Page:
Baseball’s 2019 offseason was full of drama and intrigue in the free agent market and some outside of it. The league office added some more when it approved several new rule changes over the next two seasons. These changes are not new concepts, and the league has discussed them before. How will these MLB rule changes affect the sport? Let’s take a look.
A three-batter minimum for pitchers
A three batter minimum would have a huge impact on the way managers handle their bullpens. You can almost entirely throw out the idea of situational matchups. Gone would be the days of bringing in a pitcher to face one batter. Lefties brought in to face one lefty, then promptly exiting, would be forced to face additional batters.
This will likely have a big effect on left-handed relievers. Right-handed relievers are used more often, as there are more right-handed batters in baseball than left-handed ones. It may lead to bullpens using fewer lefty relievers.
It would also change the way managers devise their bullpen strategy. Each manager would no doubt react differently, but they would have to budget the use of each reliever differently.
One trade deadline
This rule would mean no more waiver wire trades made after baseball’s initial trading deadline. The simple explanation of baseball’s waiver wire trade deadline is that under the old rules, teams could trade players who had cleared waivers up until August 31. Non-waiver trades had to be completed by July 31.
While most of the hot stove fanfare goes to MLB’s July trading deadline, there have been significant deals made after it as well. In 1996 the New York Yankees traded Ruben Sierra to the Detroit Tigers for veteran slugger Cecil Fielder. When the Yankees’ regular first basemen, Tino Martinez, went cold in the postseason, it was Fielder who came in to play the hero, help lead the Yankees to their first World Series in 18 years, and kick off a mini-dynasty.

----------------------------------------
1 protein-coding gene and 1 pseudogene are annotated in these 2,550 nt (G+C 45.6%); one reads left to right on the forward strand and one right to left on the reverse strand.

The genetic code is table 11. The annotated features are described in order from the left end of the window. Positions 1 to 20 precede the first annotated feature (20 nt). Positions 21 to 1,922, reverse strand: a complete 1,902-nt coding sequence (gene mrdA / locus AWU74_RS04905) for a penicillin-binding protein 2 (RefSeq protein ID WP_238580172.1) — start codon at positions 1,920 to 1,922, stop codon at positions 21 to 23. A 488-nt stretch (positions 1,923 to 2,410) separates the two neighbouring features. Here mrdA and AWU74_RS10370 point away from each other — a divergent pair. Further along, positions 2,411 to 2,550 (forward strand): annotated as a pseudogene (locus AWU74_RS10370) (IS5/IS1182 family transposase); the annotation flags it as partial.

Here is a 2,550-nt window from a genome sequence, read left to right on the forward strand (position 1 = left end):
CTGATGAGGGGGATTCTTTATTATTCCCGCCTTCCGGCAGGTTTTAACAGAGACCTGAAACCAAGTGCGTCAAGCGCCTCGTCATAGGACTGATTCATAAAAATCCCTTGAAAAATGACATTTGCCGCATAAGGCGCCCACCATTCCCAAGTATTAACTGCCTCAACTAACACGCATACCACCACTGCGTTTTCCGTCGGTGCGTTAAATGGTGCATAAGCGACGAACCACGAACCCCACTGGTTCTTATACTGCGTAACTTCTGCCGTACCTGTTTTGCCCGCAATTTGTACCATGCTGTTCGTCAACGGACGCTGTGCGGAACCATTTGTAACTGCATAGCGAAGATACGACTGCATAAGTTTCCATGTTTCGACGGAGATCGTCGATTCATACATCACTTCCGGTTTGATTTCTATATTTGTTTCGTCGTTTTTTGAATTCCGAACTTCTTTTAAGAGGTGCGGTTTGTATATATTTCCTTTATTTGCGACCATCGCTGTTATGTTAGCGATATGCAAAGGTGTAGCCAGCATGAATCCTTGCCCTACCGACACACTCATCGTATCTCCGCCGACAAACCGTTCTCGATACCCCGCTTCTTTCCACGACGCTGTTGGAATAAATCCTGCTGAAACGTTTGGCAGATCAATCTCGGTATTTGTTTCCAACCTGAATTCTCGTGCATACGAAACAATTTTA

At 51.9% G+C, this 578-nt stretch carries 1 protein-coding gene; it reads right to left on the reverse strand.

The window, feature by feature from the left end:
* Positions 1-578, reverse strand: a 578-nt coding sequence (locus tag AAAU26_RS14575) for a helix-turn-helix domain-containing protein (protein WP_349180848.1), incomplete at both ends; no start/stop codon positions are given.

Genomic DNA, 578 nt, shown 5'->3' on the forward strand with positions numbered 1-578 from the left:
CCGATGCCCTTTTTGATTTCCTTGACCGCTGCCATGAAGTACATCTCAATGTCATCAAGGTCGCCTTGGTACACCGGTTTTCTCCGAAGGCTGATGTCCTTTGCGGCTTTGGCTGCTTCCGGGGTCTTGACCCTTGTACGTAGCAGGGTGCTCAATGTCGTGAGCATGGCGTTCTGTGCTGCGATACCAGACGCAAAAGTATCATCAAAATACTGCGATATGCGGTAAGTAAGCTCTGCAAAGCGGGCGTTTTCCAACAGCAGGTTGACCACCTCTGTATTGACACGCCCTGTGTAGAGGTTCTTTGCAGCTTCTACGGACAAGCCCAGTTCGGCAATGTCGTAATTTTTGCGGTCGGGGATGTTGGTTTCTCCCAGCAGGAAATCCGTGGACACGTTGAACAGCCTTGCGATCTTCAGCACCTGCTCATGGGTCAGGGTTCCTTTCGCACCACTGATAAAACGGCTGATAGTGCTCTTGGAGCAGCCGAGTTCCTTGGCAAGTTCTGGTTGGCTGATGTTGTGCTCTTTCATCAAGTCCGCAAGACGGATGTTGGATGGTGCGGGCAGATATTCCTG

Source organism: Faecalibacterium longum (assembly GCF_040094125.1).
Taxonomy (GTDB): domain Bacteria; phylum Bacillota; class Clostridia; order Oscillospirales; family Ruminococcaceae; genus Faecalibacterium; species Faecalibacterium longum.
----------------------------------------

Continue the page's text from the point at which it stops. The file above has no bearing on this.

If having just one deadline is one of the MLB rule changes we can expect soon, then we would say goodbye to significant deals such as Fielder’s. The waiver wire deal was a way for teams to move good players who may not have been picked up on waivers due to their expensive contracts. It meant that high-impact players could still switch teams during the dog days of August.
Roster expansion before September call-ups
Major League Baseball teams field 15 players, but adding an extra spot on the bench is one of the MLB rule changes coming down the pike. Expanding the roster by even one player would have a big cascading effect on the game. In the short term, it forces teams to decide whether they place a premium on pitching or hitting. In the long term, it has the potential to water down the talent pool. Introducing 30 new roster spots means introducing 30 new players who weren’t previously in the league, making it slightly easier for players in the minors to make it to the big leagues.
Home run derby bonus money
The home run derby is one of the biggest attractions of baseball’s All-Star break, though MLB can have a hard time convincing their biggest stars to take part.
A bonus changes all that. It gives big-name players extra incentive to sign up. Even for stars with the highest contracts, $1 million for less than an hour of work is nothing to shake a stick at.
The home run derby is already one of the sports’ biggest non-game events, up there with the NBA dunk contest. A huge prize going to the winner would only increase the amount of intrigue surrounding the event while encouraging better players to participate.
All-Star election day
In the past, MLB has had the All-Star balloting process take place at various parks and online over several months. Now along with that process, it will also have the top three vote-getters take part in a one-day election.
This is a great marketing opportunity for the players, teams, and the sport of baseball in general. Teams can campaign for their players if they fall among the top vote-getters with social media blasts, sharing the player’s highlights and maybe even a personal appeal from the player. There’s no shortage of ways baseball can experiment with this to make it a fun way for fans to interact with the sport.